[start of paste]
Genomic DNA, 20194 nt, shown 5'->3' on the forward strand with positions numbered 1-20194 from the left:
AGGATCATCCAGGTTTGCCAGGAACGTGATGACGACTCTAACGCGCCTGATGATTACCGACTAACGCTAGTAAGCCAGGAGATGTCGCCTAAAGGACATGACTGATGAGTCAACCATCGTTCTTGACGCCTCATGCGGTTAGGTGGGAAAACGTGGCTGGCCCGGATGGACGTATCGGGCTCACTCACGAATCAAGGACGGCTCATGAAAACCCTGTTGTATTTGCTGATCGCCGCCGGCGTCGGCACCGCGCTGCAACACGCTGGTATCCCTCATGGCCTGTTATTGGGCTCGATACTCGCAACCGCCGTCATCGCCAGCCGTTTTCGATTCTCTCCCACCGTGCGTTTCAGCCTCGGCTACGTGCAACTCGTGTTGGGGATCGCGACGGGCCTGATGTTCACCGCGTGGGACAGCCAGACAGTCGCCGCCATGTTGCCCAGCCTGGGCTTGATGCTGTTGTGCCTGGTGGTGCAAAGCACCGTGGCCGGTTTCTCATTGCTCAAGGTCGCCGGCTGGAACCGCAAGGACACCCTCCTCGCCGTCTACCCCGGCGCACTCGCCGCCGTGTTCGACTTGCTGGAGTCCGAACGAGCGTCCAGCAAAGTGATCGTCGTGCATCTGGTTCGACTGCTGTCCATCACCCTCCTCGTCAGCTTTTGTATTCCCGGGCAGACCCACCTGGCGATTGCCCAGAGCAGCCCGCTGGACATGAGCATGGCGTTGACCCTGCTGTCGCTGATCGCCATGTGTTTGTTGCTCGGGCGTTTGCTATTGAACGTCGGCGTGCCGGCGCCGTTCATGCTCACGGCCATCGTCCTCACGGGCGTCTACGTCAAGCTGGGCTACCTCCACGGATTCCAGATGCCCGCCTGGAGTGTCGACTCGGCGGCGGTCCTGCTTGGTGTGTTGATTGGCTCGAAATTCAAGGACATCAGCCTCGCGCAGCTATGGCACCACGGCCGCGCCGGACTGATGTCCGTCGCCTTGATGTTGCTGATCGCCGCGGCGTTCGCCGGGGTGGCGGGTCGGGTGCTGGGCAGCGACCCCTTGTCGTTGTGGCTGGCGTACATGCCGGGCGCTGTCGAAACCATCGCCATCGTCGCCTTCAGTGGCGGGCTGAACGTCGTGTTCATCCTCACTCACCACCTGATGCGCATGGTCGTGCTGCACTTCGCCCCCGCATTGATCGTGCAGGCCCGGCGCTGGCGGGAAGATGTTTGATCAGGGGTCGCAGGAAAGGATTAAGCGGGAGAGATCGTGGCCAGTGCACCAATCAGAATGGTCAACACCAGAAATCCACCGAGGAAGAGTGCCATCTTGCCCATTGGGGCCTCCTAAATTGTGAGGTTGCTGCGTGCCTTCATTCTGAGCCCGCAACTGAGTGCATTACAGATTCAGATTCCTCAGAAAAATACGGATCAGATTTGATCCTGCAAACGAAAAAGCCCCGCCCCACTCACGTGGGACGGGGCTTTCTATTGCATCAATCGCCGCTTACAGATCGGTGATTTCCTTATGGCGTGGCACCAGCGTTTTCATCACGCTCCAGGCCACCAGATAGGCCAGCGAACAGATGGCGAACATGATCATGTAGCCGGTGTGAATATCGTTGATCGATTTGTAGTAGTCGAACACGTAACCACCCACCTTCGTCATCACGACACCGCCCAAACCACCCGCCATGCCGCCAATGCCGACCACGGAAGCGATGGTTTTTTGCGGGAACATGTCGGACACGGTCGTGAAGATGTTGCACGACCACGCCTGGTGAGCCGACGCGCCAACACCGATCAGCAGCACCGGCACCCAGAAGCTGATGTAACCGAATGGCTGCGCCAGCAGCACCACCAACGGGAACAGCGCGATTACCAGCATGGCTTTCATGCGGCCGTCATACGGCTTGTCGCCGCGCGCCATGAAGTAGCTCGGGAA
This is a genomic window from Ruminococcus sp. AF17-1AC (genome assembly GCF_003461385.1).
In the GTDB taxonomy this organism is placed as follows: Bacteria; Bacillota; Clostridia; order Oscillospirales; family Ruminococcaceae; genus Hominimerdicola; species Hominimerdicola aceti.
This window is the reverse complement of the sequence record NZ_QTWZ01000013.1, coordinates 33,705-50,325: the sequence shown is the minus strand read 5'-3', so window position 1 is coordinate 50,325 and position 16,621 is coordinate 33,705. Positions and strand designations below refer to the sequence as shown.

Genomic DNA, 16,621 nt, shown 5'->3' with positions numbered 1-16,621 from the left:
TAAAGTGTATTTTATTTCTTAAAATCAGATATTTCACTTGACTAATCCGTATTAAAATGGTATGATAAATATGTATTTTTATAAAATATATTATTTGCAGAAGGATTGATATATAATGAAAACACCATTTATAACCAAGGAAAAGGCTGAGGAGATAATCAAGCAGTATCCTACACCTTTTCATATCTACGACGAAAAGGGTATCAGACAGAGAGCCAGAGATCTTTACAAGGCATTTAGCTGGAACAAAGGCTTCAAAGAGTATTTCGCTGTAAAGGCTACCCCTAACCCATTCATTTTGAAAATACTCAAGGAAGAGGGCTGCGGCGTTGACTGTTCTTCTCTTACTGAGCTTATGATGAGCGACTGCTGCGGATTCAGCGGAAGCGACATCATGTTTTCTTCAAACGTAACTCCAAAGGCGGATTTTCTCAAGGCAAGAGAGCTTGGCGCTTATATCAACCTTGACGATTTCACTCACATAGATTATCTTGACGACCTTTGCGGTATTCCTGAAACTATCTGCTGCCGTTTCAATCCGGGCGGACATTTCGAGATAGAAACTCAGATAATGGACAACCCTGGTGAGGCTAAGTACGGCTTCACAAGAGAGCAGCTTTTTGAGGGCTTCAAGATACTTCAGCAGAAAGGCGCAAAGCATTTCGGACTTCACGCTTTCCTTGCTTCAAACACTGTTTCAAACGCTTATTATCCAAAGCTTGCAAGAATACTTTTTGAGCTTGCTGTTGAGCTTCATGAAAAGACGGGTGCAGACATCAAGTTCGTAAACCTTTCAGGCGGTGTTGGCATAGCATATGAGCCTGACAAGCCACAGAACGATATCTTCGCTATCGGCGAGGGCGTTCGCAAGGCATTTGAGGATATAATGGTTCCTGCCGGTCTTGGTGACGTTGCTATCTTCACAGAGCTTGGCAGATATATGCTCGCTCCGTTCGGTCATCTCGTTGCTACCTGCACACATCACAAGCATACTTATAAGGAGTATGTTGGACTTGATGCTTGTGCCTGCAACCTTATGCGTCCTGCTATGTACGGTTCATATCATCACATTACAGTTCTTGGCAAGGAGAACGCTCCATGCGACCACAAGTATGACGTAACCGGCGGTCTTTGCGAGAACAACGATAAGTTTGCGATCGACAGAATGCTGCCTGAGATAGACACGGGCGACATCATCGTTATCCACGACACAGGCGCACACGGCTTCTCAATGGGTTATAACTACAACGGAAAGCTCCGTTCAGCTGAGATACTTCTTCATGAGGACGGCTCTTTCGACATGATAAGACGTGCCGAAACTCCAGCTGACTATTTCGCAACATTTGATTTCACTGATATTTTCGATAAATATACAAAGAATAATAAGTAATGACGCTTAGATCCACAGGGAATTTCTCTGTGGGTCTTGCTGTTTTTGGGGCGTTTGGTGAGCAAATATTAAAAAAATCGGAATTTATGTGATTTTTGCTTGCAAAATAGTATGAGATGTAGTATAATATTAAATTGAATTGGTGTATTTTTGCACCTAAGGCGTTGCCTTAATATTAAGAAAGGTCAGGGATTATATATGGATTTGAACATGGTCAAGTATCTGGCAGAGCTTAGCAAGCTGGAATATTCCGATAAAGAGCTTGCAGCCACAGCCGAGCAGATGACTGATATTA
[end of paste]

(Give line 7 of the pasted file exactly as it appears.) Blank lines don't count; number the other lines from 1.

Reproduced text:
TAAAGTGTATTTTATTTCTTAAAATCAGATATTTCACTTGACTAATCCGTATTAAAATGGTATGATAAATATGTATTTTTATAAAATATATTATTTGCAGAAGGATTGATATATAATGAAAACACCATTTATAACCAAGGAAAAGGCTGAGGAGATAATCAAGCAGTATCCTACACCTTTTCATATCTACGACGAAAAGGGTATCAGACAGAGAGCCAGAGATCTTTACAAGGCATTTAGCTGGAACAAAGGCTTCAAAGAGTATTTCGCTGTAAAGGCTACCCCTAACCCATTCATTTTGAAAATACTCAAGGAAGAGGGCTGCGGCGTTGACTGTTCTTCTCTTACTGAGCTTATGATGAGCGACTGCTGCGGATTCAGCGGAAGCGACATCATGTTTTCTTCAAACGTAACTCCAAAGGCGGATTTTCTCAAGGCAAGAGAGCTTGGCGCTTATATCAACCTTGACGATTTCACTCACATAGATTATCTTGACGACCTTTGCGGTATTCCTGAAACTATCTGCTGCCGTTTCAATCCGGGCGGACATTTCGAGATAGAAACTCAGATAATGGACAACCCTGGTGAGGCTAAGTACGGCTTCACAAGAGAGCAGCTTTTTGAGGGCTTCAAGATACTTCAGCAGAAAGGCGCAAAGCATTTCGGACTTCACGCTTTCCTTGCTTCAAACACTGTTTCAAACGCTTATTATCCAAAGCTTGCAAGAATACTTTTTGAGCTTGCTGTTGAGCTTCATGAAAAGACGGGTGCAGACATCAAGTTCGTAAACCTTTCAGGCGGTGTTGGCATAGCATATGAGCCTGACAAGCCACAGAACGATATCTTCGCTATCGGCGAGGGCGTTCGCAAGGCATTTGAGGATATAATGGTTCCTGCCGGTCTTGGTGACGTTGCTATCTTCACAGAGCTTGGCAGATATATGCTCGCTCCGTTCGGTCATCTCGTTGCTACCTGCACACATCACAAGCATACTTATAAGGAGTATGTTGGACTTGATGCTTGTGCCTGCAACCTTATGCGTCCTGCTATGTACGGTTCATATCATCACATTACAGTTCTTGGCAAGGAGAACGCTCCATGCGACCACAAGTATGACGTAACCGGCGGTCTTTGCGAGAACAACGATAAGTTTGCGATCGACAGAATGCTGCCTGAGATAGACACGGGCGACATCATCGTTATCCACGACACAGGCGCACACGGCTTCTCAATGGGTTATAACTACAACGGAAAGCTCCGTTCAGCTGAGATACTTCTTCATGAGGACGGCTCTTTCGACATGATAAGACGTGCCGAAACTCCAGCTGACTATTTCGCAACATTTGATTTCACTGATATTTTCGATAAATATACAAAGAATAATAAGTAATGACGCTTAGATCCACAGGGAATTTCTCTGTGGGTCTTGCTGTTTTTGGGGCGTTTGGTGAGCAAATATTAAAAAAATCGGAATTTATGTGATTTTTGCTTGCAAAATAGTATGAGATGTAGTATAATATTAAATTGAATTGGTGTATTTTTGCACCTAAGGCGTTGCCTTAATATTAAGAAAGGTCAGGGATTATATATGGATTTGAACATGGTCAAGTATCTGGCAGAGCTTAGCAAGCTGGAATATTCCGATAAAGAGCTTGCAGCCACAGCCGAGCAGATGACTGATATTA